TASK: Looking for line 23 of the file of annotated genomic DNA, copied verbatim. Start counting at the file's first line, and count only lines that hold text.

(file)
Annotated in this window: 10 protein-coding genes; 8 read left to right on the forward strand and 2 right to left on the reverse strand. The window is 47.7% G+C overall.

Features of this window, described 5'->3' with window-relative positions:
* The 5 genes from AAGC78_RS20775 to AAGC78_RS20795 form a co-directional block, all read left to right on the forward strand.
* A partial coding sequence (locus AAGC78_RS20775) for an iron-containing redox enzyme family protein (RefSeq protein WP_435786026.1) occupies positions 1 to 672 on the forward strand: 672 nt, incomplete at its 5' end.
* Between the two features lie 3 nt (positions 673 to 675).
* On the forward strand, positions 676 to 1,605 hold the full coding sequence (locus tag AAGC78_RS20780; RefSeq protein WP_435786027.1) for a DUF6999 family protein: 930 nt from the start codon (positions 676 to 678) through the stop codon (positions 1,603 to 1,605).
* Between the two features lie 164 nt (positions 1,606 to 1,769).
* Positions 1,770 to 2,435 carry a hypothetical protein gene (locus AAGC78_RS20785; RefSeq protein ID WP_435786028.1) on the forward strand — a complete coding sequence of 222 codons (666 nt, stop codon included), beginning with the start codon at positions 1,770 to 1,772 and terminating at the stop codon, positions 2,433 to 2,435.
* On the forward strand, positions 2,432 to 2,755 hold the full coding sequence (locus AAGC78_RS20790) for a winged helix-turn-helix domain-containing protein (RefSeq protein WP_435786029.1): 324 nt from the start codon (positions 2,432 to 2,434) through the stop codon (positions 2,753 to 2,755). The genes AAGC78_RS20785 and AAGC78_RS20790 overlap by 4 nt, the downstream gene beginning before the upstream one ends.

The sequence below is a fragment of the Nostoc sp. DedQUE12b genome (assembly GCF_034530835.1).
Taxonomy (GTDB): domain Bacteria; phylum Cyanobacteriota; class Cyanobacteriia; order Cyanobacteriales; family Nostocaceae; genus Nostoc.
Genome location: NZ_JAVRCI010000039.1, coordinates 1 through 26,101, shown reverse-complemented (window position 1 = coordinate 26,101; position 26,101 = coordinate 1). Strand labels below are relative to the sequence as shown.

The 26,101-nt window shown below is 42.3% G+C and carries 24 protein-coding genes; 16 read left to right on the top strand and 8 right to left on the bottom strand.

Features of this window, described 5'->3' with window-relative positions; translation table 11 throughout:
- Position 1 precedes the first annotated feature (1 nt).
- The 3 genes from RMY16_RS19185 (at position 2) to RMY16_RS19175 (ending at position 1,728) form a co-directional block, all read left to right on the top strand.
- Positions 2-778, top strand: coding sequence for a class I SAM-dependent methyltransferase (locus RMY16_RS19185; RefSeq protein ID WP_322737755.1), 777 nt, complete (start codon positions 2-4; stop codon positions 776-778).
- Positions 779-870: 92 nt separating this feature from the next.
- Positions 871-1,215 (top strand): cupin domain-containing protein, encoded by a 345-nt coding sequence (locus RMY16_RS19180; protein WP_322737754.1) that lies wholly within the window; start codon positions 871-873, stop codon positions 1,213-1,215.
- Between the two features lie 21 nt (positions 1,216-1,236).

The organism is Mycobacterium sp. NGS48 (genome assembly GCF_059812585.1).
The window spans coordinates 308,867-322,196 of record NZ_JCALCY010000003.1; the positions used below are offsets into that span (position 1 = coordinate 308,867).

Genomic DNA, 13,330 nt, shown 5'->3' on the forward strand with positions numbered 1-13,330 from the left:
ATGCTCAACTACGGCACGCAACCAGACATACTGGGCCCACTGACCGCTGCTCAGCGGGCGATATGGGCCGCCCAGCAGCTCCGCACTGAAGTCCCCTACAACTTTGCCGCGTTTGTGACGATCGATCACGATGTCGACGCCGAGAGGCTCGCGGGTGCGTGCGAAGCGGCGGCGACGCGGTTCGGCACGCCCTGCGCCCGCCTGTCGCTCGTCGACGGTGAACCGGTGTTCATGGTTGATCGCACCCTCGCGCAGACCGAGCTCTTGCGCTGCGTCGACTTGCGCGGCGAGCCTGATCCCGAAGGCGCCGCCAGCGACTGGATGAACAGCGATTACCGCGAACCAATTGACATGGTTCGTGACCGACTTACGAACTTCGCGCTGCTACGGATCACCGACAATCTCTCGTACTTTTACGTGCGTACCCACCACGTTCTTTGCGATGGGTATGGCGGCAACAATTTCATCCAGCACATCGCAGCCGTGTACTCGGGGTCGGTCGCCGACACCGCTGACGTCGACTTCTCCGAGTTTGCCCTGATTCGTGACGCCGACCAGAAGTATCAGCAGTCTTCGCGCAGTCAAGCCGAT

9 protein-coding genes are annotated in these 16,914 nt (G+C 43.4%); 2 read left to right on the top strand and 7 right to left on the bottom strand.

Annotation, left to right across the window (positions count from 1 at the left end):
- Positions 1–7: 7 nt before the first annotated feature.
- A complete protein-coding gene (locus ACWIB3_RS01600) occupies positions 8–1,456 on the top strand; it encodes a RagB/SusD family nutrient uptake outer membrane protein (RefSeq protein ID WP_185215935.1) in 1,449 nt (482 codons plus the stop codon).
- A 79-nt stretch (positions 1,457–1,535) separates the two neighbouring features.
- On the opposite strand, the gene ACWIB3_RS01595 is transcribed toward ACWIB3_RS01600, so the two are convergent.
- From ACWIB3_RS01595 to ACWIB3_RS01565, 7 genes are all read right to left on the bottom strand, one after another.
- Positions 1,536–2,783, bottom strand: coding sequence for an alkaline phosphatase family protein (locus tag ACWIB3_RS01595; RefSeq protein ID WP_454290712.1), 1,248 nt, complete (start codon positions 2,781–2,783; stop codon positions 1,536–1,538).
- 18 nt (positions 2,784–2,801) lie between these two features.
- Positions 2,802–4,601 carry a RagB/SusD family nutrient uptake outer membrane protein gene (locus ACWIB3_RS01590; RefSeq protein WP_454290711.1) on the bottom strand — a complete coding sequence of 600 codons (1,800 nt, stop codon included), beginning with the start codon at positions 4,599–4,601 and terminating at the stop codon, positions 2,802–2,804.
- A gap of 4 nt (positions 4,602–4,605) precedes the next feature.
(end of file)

Genomic DNA, 13,330 nt, shown 5'->3' on the forward strand with positions numbered 1-13,330 from the left: